Does anybody think that the passage of I-502 is the last word on marijuana policy in this state? If so, think again.
As discussed after the election, the feds have yet to reveal what they intend to do. But the legislature, too, could still tinker significantly with the new law.
After his convincing victory over challenger Joel Hussey, State Rep. Roger Goodman says he's prepared to take on pot in the coming session. Goodman is an interesting figure. For many years a champion of legalization, he has also argued for controls. Most recently he raised eyebrows among pot activists by telling The Seattle Times, for its exposé on the Wild West culture of dispensaries, that "we need to overregulate" the industry and become more permissive over time.
So we asked Goodman if he still believes in overregulation, whatever that means. He says he does, and gives an example. "I've gotten into some hot water over this," he says, "but I believe that cannabis should not be allowed in the passenger compartment of a vehicle." By that he means the body of a car. "Put it in the trunk!" he says. He says it's a matter of public safety to make sure that drivers neither smoke pot nor get a secondhand high. But on a more vital point regarding stoned driving, he's thinking about trying to work some leeway into the rules set by I-502.
As critics of the initiative pointed out again and again, it contains a DUI provision that would result in an automatic conviction for drivers found with 5 nanograms of active THC in their bloodstream. Medical- marijuana patients complained that, given their heavy use of the drug, their THC level would almost always exceed that limit.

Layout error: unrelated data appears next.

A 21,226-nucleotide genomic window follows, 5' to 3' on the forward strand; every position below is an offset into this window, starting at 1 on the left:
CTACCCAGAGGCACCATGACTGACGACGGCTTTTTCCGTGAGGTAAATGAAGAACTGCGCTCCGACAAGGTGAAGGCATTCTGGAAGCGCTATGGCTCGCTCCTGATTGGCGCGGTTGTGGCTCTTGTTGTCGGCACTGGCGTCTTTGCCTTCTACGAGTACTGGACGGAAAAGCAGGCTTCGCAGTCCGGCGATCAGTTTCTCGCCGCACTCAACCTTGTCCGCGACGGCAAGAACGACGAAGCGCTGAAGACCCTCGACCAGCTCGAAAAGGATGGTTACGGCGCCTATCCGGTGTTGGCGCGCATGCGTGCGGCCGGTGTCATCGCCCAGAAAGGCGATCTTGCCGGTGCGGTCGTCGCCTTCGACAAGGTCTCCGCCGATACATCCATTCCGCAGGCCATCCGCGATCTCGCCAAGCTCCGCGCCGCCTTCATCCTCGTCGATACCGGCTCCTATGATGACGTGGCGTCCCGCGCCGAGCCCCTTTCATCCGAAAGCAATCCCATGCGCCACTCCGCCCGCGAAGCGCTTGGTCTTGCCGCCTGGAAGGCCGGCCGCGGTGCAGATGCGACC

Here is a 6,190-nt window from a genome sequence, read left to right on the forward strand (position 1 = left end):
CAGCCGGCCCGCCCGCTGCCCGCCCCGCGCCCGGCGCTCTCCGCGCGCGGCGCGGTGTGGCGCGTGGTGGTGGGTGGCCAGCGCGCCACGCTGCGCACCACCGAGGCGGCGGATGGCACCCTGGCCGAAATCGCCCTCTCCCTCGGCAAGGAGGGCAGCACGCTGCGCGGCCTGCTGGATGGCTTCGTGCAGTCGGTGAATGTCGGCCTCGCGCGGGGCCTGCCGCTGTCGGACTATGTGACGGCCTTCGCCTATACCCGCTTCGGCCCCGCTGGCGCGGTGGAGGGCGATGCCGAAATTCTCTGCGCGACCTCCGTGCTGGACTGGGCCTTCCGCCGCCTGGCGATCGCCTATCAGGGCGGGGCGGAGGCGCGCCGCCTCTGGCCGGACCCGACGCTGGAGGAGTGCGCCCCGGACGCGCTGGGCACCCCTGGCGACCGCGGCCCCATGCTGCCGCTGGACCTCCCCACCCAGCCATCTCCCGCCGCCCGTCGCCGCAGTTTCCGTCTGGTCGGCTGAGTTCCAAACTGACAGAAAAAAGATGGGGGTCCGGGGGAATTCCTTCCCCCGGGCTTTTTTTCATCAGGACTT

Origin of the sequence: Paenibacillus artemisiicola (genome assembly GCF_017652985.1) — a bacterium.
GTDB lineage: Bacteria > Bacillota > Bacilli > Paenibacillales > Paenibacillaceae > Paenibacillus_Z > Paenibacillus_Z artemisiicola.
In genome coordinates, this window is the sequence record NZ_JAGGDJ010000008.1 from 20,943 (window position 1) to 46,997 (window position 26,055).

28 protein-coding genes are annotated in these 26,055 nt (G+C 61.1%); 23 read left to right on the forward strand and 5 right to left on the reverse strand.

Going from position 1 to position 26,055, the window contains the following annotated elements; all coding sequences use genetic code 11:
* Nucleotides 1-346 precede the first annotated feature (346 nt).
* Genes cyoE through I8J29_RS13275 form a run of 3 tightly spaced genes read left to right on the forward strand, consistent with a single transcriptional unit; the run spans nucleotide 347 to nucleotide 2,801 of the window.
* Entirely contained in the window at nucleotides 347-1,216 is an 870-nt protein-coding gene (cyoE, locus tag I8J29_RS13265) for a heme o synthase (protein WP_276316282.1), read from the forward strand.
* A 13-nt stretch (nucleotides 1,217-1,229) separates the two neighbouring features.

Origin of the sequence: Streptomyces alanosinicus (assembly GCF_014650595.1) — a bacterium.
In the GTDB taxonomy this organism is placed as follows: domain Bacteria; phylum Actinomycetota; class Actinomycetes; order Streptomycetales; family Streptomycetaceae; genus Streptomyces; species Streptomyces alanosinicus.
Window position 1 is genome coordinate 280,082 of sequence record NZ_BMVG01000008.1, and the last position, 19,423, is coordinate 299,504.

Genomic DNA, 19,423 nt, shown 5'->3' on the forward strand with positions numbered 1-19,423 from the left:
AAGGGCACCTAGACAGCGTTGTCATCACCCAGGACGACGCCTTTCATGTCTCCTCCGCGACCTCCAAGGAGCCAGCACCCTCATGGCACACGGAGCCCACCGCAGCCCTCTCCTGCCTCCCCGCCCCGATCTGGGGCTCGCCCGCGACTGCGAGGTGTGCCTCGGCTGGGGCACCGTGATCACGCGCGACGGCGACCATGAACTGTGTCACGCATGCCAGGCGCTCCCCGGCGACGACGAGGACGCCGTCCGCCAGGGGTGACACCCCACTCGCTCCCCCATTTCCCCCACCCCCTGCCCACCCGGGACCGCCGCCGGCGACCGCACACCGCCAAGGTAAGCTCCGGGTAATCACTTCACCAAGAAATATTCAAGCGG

Goodman, who says he'd like to hold a series of hearings on impaired driving, favors enacting a special "protection" for patients that would hold them to a different standard. Law enforcement would have to show the results not only of a blood test, but of a "separate evaluation" to determine whether a patient's driving was impaired.
I-502's critics may also be heartened to learn that Goodman says he wants to address the initiative's lack of a home-grow provision. "At the moment, home production is illegal," he says—a situation he'd like to change, while drafting rules to ensure people grow only small amounts at home. In his suburban 45th District, which stretches from Kirkland to the Snoqualmie Valley, he says he's always hearing about larger "grow houses at the end of cul-de-sacs, and everybody complains about it."
In the pre-502 landscape, Goodman would have faced an uphill battle for his more lenient proposals. There's a reason marijuana legalization happened by initiative, not legislative action. But 502 dramatically alters the scene. Asked what the legislative landscape around pot is now likely to be, Goodman says "It's really hard to tell." Among other things, he points out, there's a new governor in the mix.
Governor-elect Jay Inslee said repeatedly during the campaign that he opposed I-502. While he indicated last week that he would carry out the will of the people, it's anybody's guess how he would react to loosening the rules even further.